EFF joined forces with Protect Democracy and Cooley LLP to represent five advocacy organizations suing President Trump and others in his administration for an unconstitutional executive order threatening their ability to receive accurate information free from government censorship. The plaintiffs are Common Cause, Free Press, Maplight, Rock the Vote, and Voto Latino.
Trump signed the “Executive Order on Preventing Online Censorship” in May of 2020, after a well-publicized fight with Twitter. First, the president tweeted false claims about the reliability of online voting, and then Twitter decided to append a link to “get the facts about mail-in ballots.” Days later, Trump signed the order, which tasks government agencies with concocting a process for deciding whether any platform’s decision to moderate user-generated content was done with “good faith.” If found to be in bad faith, the order then asks for social media companies to lose millions of dollars in government advertising, as well as their legal protections under Section 230. Section 230 is the law that allows online services—like Twitter, Facebook, and others—to host and moderate diverse forums of users’ speech without being liable for their users’ content.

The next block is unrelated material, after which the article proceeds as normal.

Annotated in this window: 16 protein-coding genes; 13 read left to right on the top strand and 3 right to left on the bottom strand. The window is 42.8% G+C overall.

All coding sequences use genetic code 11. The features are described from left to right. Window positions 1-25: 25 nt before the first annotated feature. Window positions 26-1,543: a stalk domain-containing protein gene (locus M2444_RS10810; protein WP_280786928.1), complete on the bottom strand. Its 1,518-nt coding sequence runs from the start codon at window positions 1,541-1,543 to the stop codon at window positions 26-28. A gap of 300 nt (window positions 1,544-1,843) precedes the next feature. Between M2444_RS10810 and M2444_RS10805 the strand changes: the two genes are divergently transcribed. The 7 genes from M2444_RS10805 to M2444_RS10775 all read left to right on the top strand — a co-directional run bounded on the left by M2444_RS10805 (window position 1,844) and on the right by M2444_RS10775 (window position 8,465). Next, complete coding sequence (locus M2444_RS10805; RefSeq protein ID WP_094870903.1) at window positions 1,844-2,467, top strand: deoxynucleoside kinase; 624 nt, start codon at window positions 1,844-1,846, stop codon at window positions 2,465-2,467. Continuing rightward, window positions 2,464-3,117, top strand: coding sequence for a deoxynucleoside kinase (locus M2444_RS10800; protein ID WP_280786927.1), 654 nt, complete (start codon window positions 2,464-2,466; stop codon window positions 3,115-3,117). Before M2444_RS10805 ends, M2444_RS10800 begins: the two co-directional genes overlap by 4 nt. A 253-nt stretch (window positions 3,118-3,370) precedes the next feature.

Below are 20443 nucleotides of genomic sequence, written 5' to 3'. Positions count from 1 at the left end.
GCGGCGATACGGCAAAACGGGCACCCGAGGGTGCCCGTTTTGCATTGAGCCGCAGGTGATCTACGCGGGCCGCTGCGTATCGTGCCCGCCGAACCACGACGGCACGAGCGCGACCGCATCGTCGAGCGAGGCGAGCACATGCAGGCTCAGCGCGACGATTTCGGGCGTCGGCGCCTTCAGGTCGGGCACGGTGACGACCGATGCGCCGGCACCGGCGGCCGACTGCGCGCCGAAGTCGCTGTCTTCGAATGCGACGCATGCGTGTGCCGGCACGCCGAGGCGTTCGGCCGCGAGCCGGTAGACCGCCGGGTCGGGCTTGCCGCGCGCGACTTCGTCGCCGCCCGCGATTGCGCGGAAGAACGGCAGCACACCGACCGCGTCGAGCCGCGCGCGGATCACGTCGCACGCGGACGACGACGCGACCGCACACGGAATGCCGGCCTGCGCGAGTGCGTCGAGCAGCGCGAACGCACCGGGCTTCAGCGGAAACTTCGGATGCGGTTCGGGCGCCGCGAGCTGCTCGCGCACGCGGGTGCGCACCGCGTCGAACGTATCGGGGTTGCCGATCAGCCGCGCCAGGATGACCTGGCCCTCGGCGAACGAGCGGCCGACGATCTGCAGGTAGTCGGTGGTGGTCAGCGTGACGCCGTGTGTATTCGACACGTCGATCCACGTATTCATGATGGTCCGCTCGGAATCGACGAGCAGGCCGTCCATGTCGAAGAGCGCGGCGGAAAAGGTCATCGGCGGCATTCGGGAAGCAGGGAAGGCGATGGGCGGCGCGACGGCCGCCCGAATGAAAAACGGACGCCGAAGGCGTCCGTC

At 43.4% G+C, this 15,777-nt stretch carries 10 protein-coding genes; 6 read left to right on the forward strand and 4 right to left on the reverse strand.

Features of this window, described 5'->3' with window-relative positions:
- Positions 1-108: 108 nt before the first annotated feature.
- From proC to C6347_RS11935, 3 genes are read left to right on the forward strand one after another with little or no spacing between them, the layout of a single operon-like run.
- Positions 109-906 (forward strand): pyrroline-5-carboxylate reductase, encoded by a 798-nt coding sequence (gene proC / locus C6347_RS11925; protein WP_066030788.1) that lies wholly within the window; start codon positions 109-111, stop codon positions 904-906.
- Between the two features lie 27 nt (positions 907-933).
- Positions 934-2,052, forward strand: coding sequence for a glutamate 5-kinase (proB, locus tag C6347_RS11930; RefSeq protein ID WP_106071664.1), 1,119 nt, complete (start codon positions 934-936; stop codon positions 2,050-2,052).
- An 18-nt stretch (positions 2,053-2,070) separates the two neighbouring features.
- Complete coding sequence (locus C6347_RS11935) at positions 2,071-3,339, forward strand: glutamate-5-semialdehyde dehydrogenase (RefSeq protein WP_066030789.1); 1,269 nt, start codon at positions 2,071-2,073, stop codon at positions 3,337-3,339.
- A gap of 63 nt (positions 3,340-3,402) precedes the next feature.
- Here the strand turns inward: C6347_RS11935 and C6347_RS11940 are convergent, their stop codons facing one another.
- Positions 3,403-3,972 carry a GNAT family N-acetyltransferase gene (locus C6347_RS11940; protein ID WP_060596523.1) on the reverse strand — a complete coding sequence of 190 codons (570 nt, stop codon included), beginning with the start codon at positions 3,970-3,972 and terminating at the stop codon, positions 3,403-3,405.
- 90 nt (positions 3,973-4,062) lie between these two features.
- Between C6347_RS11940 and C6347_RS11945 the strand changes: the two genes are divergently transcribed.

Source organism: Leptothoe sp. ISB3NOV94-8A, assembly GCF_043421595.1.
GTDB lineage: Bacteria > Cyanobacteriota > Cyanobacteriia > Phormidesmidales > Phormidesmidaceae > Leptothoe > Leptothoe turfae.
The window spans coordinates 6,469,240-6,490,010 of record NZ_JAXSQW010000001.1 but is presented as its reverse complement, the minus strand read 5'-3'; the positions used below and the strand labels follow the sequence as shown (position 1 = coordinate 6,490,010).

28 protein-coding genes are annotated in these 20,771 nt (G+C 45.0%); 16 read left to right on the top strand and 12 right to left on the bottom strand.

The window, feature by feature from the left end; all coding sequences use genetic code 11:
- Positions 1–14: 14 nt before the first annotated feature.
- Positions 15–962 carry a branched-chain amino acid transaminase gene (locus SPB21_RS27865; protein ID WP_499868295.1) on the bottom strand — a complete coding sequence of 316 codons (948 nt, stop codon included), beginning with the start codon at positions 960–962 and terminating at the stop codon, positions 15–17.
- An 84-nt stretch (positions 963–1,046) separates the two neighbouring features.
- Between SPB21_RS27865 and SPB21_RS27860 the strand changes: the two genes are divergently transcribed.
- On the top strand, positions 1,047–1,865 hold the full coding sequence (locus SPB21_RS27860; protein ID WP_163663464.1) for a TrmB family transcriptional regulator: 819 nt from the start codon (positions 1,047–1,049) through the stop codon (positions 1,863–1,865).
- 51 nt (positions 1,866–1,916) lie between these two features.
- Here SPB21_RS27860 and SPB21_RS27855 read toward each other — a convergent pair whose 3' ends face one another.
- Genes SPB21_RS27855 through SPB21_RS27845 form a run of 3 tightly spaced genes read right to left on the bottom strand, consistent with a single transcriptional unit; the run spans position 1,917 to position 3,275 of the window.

In the lawsuit filed in the United States District Court for the Northern District of California on August 27, 2020, the plaintiffs argue that the executive order is designed to chill social media companies from moderating the president’s content in a way that he doesn’t like—particularly correcting his false statements about elections. In fact, after the order, Trump tweeted multiple falsehoods about voting without any flagging by Twitter.